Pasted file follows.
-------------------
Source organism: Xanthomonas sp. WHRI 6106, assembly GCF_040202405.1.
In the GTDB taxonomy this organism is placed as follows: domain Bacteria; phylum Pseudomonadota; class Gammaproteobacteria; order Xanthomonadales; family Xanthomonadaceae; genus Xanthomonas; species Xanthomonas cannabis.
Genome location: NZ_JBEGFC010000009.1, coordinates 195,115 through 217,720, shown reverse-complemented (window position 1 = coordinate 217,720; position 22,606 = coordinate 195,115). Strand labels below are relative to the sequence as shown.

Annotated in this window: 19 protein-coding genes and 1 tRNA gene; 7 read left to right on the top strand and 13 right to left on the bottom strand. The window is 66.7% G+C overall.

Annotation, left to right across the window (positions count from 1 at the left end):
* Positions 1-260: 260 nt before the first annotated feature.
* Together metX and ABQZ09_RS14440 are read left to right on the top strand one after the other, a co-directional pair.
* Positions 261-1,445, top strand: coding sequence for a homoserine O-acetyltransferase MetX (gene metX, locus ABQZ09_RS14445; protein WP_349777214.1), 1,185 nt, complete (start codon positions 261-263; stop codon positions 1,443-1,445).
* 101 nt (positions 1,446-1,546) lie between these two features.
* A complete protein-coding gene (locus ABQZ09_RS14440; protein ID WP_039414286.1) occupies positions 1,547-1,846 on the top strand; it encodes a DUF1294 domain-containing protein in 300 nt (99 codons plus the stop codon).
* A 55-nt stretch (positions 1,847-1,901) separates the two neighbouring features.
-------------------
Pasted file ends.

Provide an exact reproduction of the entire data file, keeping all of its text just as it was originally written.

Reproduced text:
Source organism: Xanthomonas sp. WHRI 6106, assembly GCF_040202405.1.
In the GTDB taxonomy this organism is placed as follows: domain Bacteria; phylum Pseudomonadota; class Gammaproteobacteria; order Xanthomonadales; family Xanthomonadaceae; genus Xanthomonas; species Xanthomonas cannabis.
Genome location: NZ_JBEGFC010000009.1, coordinates 195,115 through 217,720, shown reverse-complemented (window position 1 = coordinate 217,720; position 22,606 = coordinate 195,115). Strand labels below are relative to the sequence as shown.

Annotated in this window: 19 protein-coding genes and 1 tRNA gene; 7 read left to right on the top strand and 13 right to left on the bottom strand. The window is 66.7% G+C overall.

Annotation, left to right across the window (positions count from 1 at the left end):
* Positions 1-260: 260 nt before the first annotated feature.
* Together metX and ABQZ09_RS14440 are read left to right on the top strand one after the other, a co-directional pair.
* Positions 261-1,445, top strand: coding sequence for a homoserine O-acetyltransferase MetX (gene metX, locus ABQZ09_RS14445; protein WP_349777214.1), 1,185 nt, complete (start codon positions 261-263; stop codon positions 1,443-1,445).
* 101 nt (positions 1,446-1,546) lie between these two features.
* A complete protein-coding gene (locus ABQZ09_RS14440; protein ID WP_039414286.1) occupies positions 1,547-1,846 on the top strand; it encodes a DUF1294 domain-containing protein in 300 nt (99 codons plus the stop codon).
* A 55-nt stretch (positions 1,847-1,901) separates the two neighbouring features.